For 22 of my 30 years as a prosecutor, I tried and supervised murder cases in the courts of Washington, D.C., I’ve heard how human beings end the lives of other human beings in horrific, unthinkable ways. I’ve seen many murders captured on video. But what I saw on that Floyd video is distinctly different than anything I saw in my decades as a homicide prosecutor.

On that video, we saw police officers intentionally and over an extended period of time end the life of a citizen they swore to protect. They did it in broad daylight. They did it in front of several members of the community, including children and at least one Minneapolis first responder who tried to put a stop to it only to be bullied out of intervening by the officers. This atrocity cries out for a sentence that will forcefully condemn this kind of conduct by police officers who swore an oath to protect and served but instead brutalized and executed.

The prosecutors have requested a sentence of 30 years in prison, of which he received 22.5. Perhaps to everyone’s surprise — certainly to mine — Chauvin’s defense attorney requested probation, sending the signal that when a police officer grossly abuses his authority by murdering an unarmed, handcuffed, defenseless Black citizen, the crime deserves not one single day in prison. This is not only a poor tactical choice by a defense attorney representing a client who has been convicted by a jury of his peers of second-degree murder, but it sends a signal that unlawfully taking the life of a Black citizen warrants no punishment.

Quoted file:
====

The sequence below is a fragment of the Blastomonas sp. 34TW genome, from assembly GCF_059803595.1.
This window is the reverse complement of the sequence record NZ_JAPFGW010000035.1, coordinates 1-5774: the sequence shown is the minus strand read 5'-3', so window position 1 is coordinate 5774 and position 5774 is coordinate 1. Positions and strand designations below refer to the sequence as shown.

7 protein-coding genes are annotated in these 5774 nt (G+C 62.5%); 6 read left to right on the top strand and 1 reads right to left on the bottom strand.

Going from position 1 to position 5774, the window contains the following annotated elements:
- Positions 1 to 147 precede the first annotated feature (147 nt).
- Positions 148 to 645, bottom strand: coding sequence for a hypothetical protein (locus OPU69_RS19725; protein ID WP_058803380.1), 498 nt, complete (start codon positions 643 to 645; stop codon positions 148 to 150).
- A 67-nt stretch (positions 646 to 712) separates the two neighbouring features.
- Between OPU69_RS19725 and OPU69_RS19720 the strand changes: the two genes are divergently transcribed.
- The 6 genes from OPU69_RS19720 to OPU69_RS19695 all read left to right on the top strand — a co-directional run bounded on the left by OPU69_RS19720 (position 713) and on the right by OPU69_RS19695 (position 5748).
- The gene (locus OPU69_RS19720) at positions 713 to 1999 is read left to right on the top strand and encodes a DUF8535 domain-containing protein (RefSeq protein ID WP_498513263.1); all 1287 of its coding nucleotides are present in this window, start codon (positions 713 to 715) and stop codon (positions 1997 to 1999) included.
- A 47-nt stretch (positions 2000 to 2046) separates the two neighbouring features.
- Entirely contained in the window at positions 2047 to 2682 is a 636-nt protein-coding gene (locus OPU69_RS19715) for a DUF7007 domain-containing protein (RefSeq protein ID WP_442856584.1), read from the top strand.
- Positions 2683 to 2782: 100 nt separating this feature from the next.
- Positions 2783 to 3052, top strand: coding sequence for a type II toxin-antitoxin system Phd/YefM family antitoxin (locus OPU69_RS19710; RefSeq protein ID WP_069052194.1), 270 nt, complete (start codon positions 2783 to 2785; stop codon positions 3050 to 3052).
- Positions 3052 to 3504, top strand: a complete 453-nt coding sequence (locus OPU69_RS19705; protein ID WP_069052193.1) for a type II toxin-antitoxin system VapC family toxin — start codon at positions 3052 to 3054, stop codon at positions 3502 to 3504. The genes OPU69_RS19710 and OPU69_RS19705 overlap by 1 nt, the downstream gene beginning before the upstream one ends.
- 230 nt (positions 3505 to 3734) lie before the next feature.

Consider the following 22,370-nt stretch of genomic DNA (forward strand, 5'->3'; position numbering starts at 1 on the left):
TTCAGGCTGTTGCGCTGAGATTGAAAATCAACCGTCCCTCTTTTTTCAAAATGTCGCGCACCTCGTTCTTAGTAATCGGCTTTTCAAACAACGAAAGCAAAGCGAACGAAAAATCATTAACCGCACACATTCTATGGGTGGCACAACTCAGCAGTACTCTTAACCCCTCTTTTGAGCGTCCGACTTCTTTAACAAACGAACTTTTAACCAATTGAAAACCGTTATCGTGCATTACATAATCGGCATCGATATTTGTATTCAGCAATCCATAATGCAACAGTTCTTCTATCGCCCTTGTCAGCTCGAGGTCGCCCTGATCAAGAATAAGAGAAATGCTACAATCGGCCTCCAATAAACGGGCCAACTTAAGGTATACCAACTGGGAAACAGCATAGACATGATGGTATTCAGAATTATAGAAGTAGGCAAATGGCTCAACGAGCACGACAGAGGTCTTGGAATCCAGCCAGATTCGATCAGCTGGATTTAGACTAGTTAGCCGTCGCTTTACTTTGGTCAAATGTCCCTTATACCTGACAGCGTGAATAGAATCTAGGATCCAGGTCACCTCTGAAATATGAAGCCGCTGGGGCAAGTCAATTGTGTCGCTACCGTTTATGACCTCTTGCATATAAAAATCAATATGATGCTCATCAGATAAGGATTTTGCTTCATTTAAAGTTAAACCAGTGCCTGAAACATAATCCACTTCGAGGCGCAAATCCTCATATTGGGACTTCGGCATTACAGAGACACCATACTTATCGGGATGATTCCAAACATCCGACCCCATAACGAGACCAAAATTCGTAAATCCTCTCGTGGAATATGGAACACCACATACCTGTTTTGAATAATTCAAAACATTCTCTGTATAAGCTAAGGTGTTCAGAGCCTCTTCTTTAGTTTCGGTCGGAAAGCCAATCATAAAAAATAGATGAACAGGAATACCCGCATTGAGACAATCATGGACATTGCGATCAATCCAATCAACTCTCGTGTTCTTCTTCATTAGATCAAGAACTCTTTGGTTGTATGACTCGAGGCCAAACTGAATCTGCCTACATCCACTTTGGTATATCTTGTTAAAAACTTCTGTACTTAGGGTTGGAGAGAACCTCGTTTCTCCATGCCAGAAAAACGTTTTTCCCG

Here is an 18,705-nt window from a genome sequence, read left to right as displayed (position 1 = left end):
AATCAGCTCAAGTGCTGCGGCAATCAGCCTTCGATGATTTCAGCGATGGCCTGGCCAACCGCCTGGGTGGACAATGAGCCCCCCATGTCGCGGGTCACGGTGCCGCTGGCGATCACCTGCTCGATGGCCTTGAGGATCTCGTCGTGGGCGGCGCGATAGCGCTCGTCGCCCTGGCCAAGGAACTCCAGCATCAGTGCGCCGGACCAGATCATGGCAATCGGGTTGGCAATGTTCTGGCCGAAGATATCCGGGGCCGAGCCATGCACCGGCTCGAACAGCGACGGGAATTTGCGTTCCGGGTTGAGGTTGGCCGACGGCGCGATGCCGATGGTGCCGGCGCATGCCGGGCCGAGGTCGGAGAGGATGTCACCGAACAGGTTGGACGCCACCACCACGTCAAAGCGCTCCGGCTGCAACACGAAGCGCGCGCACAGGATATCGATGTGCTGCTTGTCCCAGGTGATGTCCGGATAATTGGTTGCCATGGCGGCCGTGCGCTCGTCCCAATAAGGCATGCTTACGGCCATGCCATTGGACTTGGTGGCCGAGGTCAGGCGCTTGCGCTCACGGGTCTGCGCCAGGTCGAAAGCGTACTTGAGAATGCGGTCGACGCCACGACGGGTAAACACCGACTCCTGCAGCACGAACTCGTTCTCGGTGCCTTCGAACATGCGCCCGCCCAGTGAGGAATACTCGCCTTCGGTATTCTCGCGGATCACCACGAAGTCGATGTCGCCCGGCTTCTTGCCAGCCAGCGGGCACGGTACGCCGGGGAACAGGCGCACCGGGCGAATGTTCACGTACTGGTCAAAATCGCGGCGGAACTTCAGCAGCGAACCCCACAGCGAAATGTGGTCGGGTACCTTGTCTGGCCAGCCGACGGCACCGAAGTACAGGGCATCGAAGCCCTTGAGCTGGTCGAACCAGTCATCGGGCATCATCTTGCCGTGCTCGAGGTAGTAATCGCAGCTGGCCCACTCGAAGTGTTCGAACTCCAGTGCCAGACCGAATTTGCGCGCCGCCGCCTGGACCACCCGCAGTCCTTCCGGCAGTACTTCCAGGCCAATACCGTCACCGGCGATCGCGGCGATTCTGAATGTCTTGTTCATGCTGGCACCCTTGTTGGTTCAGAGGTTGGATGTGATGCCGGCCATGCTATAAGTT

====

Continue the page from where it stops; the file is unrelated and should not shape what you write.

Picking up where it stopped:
I was especially appalled by the defense’s despicable plea for probation given my first-hand experience in handling murder cases. Once a defendant stands convicted of murder — whether pursuant to a guilty plea or a guilty verdict by a jury — the defense attorney typically will make at least a somewhat plausible sentencing request, something along the lines of urging the judge to impose a sentence at or near the bottom of the applicable sentencing guideline range.

Chauvin’s attorney certainly could have urged the court to sentence Chauvin to only six or eight or 10 years in prison. But instead, he contends that probation is the appropriate sentence, as if this is a case of shoplifting or jaywalking. This request literally adds insult to injury, signaling that Black lives don’t matter.

Fortunately, this offensive sentencing request was rejected by Judge Cahill. And now he has received a sentence appropriate for a police officer who brazenly murdered an unarmed, handcuffed, and defenseless African American citizen for allegedly passing a fake $20 bill.